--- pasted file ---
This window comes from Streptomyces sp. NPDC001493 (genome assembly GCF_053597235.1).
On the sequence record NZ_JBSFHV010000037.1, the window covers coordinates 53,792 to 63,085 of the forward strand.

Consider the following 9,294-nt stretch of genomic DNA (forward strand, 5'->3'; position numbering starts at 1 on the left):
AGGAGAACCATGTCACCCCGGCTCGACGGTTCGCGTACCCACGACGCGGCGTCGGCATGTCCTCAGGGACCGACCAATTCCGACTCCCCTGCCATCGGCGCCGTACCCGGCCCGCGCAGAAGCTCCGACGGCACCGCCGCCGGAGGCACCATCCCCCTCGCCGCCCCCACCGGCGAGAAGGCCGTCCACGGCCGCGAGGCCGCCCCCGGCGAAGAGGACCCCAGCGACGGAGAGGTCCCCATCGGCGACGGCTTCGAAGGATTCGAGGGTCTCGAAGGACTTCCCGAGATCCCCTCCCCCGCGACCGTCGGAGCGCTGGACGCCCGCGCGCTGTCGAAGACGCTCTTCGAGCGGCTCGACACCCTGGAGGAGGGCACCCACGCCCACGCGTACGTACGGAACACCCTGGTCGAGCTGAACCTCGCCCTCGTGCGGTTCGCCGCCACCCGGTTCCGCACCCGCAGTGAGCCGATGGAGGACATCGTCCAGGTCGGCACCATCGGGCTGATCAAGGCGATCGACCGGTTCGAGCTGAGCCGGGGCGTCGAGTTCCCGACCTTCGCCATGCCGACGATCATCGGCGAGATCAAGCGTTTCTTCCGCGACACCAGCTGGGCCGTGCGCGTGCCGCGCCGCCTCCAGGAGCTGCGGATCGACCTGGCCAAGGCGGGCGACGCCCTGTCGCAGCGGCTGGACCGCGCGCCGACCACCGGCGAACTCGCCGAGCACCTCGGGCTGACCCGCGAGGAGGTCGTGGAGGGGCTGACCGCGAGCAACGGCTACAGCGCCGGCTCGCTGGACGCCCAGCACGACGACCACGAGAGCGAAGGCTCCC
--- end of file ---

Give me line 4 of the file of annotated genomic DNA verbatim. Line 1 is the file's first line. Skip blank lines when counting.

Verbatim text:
AGGAGAACCATGTCACCCCGGCTCGACGGTTCGCGTACCCACGACGCGGCGTCGGCATGTCCTCAGGGACCGACCAATTCCGACTCCCCTGCCATCGGCGCCGTACCCGGCCCGCGCAGAAGCTCCGACGGCACCGCCGCCGGAGGCACCATCCCCCTCGCCGCCCCCACCGGCGAGAAGGCCGTCCACGGCCGCGAGGCCGCCCCCGGCGAAGAGGACCCCAGCGACGGAGAGGTCCCCATCGGCGACGGCTTCGAAGGATTCGAGGGTCTCGAAGGACTTCCCGAGATCCCCTCCCCCGCGACCGTCGGAGCGCTGGACGCCCGCGCGCTGTCGAAGACGCTCTTCGAGCGGCTCGACACCCTGGAGGAGGGCACCCACGCCCACGCGTACGTACGGAACACCCTGGTCGAGCTGAACCTCGCCCTCGTGCGGTTCGCCGCCACCCGGTTCCGCACCCGCAGTGAGCCGATGGAGGACATCGTCCAGGTCGGCACCATCGGGCTGATCAAGGCGATCGACCGGTTCGAGCTGAGCCGGGGCGTCGAGTTCCCGACCTTCGCCATGCCGACGATCATCGGCGAGATCAAGCGTTTCTTCCGCGACACCAGCTGGGCCGTGCGCGTGCCGCGCCGCCTCCAGGAGCTGCGGATCGACCTGGCCAAGGCGGGCGACGCCCTGTCGCAGCGGCTGGACCGCGCGCCGACCACCGGCGAACTCGCCGAGCACCTCGGGCTGACCCGCGAGGAGGTCGTGGAGGGGCTGACCGCGAGCAACGGCTACAGCGCCGGCTCGCTGGACGCCCAGCACGACGACCACGAGAGCGAAGGCTCCC